Sylvia Lacerte on ‘The soundscapes in Vera Frenkel’s itinerary’
Annie Goh
‘GenDyTrouble: Cyber*Feminist Computer Music’
Suzanne Herrera Li Puma
‘Not Spelling it Out: Mira Schendel’s Humor’
Vanessa Gravenor ‘Monika Weiss’ Two Laments
Irene Noy ‘A Sound Walk into Susan Hiller’s Monument (1980-81)’

Interviews by
Sarah Frost ‘Symphony, Encounter, Memory: An Interview with Gisela Weimann’
Sally Deskins ‘Multimedia collaborations: An interview with Elise Kermani and Evelin Stermitz’

9 women artists were specially invited to discuss a recent work where sound is a strong element of the work:
‘Maia Urstad on her work: Nullmeridianens tilbakekomst/ Return of the zero meridian
Tansy Spinks on Leeds! Leeds! Leeds! and
Luz María Sánchez on Vis (un)necessary force.[V. (u)NF_**]
Pamela Z on Memory Trace
Ros Bandt on Finding MEDEA
Camille Norment on ‘Lull’
Jodi Rose on her Sound Art and the Devil’s Bridge
Kaffe Matthews on ‘The moving street is an algorithm’
Katrinem on SchuhzuGehör_path of awareness‘  pp.72-77

Artist’s Pages by
Jill Scott on ‘AURALROOTS’
Annea Lockwood Jitterbug : the score’

Purchase at www.ktpress.co.uk
£9 (Uk/Europe) or £12.50 (USA/RoW).
96 pp. of content and 40+ images.

Posted in art journals, contemporary women artists, Feminism and Art, feminist aesthetics, Feminist Art, Feminist Art Theory, feminist artists, http://www.ktpress.co.uk, n.paradoxa: international feminist art journal, Women Artists | Tagged , , , , , | Leave a comment

Feminist Art Topics project launched on www.ktpress.co.uk

A list of 900+ artworks by women artists organised in 30 topics relevant to feminism and contemporary art. This project by Katy Deepwell is intended as a beginner’s guide to feminist questions, for students and lecturers, who are currently unfamiliar with the range of subjects, works and ideas in feminist artworks, exhibitions, books and key debates. The information about the artworks are arranged simply as a chronological list, most were produced in the last 40 years. Like n.paradoxa, this project is transnational. The artworks are linked to artists’ websites, to museum collections, to resources online, including some of n.paradoxa’s 500+ articles. Take a look!

Posted in asian women artists, contemporary women artists, Feminism and Art, feminism and art education, Feminist Art, Feminist Art Theory, feminist artists, http://www.ktpress.co.uk, n.paradoxa: international feminist art journal, Women Artists | Tagged , , , , , , , | Leave a comment

Volume 36 (July 2015) of n.paradoxa: international feminist art journal

Feminist humour in the visual arts.  Available to purchase at http://www.ktpress.co.uk/nparadoxa-volume-details.asp?volumeid=36

– Jacki Willson  ‘“Piss-Takes”, Tongue-in-Cheek Humor and Contemporary
Feminist Performance Art: Sarah Maple, Oriana Fox and Ursula Martinez’
– Rosa Nogues ‘Laughing Their Way to the Limelight: Ines Doujak’s Dirty Old Women’
– Laura Castagnini ‘Performing Feminism ‘Badly’: Hotham Street Ladies and Brown Council’
– Mare Tralla: Self-Irony, Parody and the Absurd: Iliyana Nedkova in conversation with Mare Tralla
– Rachel Epp Buller Birthing the American Absurd: Maternal Humour in Contemporary Art: Marni Kotak, Gail Rebhan, Jill Miller
– Jane Chin Davidson  ‘Performative Laughter Camp and the “Cat Lady” of Kristina Wong’
– Sofia Gotti ‘Eroticism, humour and Graves: A conversation with Teresinha Soares’
– Lenore Metrick-Chen ‘Art as an Invitation to Agency: Challenging State Patriarchy at the Site of the Body: Gao Ling and NvAi; ManYee Lam; He Chengyao’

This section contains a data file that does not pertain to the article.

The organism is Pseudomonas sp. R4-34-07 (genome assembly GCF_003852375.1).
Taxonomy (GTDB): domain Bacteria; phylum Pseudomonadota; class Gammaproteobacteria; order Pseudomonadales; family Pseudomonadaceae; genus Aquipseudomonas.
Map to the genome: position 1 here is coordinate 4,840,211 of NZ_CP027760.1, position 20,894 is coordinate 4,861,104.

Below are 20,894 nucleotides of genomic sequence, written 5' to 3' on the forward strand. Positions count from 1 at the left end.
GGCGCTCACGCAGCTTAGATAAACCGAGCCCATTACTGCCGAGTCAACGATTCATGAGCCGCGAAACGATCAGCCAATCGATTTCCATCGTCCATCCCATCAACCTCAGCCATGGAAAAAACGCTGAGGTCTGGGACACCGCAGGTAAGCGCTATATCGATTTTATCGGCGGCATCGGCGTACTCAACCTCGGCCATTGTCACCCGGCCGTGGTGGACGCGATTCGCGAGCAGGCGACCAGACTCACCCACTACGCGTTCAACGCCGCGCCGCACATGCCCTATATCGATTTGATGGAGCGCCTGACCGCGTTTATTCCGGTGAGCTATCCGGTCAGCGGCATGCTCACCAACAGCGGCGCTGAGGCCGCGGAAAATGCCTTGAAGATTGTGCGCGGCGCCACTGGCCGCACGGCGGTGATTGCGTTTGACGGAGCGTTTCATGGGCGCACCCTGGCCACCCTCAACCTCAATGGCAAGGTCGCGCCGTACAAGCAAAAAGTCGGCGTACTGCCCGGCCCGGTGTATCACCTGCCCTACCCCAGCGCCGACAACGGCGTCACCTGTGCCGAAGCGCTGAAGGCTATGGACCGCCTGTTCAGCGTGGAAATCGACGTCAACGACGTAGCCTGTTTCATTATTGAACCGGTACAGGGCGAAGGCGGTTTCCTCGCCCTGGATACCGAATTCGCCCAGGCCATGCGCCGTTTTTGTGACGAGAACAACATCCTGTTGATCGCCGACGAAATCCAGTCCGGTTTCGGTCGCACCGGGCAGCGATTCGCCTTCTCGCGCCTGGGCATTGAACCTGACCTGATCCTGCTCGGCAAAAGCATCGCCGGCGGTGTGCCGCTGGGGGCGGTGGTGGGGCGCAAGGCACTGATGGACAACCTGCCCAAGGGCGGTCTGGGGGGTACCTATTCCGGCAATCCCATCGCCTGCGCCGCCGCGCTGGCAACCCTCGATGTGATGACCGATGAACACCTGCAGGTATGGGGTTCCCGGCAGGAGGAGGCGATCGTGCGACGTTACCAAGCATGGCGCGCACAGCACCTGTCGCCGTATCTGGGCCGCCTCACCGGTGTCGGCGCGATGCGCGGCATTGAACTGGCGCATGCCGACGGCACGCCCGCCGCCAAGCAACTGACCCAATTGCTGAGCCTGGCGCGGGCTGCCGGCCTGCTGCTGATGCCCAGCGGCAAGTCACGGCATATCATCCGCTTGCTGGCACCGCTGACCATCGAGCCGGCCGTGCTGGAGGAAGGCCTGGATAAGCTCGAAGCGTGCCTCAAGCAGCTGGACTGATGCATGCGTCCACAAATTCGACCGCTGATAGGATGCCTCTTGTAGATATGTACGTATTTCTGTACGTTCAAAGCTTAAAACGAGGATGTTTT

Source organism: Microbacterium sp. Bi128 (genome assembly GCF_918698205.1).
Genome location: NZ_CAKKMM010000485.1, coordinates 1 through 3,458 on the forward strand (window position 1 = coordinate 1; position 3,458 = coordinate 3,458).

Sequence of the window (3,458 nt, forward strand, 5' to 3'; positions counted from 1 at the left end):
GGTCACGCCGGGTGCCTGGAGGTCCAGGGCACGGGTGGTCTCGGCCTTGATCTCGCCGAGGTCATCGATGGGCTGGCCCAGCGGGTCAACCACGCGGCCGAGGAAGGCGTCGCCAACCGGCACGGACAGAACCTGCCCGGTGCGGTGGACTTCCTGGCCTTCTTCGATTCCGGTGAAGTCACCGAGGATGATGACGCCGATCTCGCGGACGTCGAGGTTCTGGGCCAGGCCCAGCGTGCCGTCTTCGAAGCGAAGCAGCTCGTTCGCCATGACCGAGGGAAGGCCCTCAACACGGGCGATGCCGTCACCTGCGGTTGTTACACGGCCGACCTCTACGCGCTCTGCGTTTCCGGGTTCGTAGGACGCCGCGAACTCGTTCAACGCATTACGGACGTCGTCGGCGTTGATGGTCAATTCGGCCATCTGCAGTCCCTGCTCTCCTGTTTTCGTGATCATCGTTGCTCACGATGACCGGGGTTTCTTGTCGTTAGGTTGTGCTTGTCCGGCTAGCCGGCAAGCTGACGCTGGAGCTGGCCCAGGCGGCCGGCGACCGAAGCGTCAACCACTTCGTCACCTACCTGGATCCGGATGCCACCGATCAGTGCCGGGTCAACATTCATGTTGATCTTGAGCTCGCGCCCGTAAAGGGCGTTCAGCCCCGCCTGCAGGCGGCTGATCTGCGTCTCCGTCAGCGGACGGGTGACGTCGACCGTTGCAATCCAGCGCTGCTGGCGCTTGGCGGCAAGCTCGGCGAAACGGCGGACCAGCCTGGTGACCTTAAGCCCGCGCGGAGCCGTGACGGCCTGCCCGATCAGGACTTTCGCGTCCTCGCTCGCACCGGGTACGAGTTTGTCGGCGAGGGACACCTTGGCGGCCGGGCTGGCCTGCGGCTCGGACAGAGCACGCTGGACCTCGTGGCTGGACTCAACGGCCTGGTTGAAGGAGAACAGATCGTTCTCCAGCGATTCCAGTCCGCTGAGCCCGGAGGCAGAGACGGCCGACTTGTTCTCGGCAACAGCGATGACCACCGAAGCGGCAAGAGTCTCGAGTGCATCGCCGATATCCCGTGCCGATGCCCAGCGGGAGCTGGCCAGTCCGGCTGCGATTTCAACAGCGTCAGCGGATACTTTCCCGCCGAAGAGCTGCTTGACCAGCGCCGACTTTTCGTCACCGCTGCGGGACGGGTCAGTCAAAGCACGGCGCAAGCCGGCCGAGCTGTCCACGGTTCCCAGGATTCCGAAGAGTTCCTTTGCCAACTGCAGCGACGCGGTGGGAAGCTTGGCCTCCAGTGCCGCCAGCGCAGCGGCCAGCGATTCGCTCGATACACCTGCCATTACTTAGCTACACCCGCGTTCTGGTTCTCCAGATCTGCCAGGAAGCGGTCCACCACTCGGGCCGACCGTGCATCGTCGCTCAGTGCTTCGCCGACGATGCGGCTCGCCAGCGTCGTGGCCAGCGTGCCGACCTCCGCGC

– Lusia Petukhova ‘Terera Art Group’s Aphrodite’s Girdle
– Elina Suoyrjö and Heather Phillipson ‘The Mess of Getting into It’

Artist’s Pages:
Anna Daucíková   Three Scenes and other works
Guerrilla Girls 30th Birthday: Not Ready to Make Nice And Still Counting
Women artists at Venice Biennale: All The World’s Futures 


Posted in art journals, asian women artists, contemporary women artists, Feminism and Art, feminism and art education, Feminist Art, feminist artists, http://www.ktpress.co.uk, n.paradoxa: international feminist art journal, Uncategorized, Women Artists | Tagged , , , , , , , , , , , , | Leave a comment

Find 1171+ MA/PhD theses on feminist art since 1974

n.paradoxa has a new searchable list of 1171 MA and PhD theses on feminist art/contemporary women artists in 35 countries (1974-present). The list contains links to information pages with abstracts in Open Access Repositories, and full text PDFs.  Go to : www.ktpress.co.uk/feminist-art-theses.asp

Given the growing number of MAs and PhDs available in electronic form, we wanted to provide an accessible route to this research on contemporary women artists and feminist art. Careful searching of this project also highlights many trends and tendencies in feminist research across different countries.

This project does not captures “all” theses written on this subject, but is the result of wide searching online. Information about some of the publications which have resulted from this research is also available.

If your thesis, or your students’ thesis, is not listed: please add using the form on our website.

We are aware that there are many art schools or Universities in the world where students may have conducted research into feminist art, but the institutions have not joined any electronic thesis collection or database system. We were also limited by the languages we speak and would welcome more in other languages from around the world.

This project was created by Frances Hatherley and Katy Deepwell at Middlesex University between Jan-May 2015.

Posted in asian women artists, contemporary women artists, Feminism and Art, feminism and art education, Feminist Art, Feminist Art Theory, feminist artists, http://www.ktpress.co.uk, n.paradoxa: international feminist art journal, Women Artists | Tagged , , , , | Leave a comment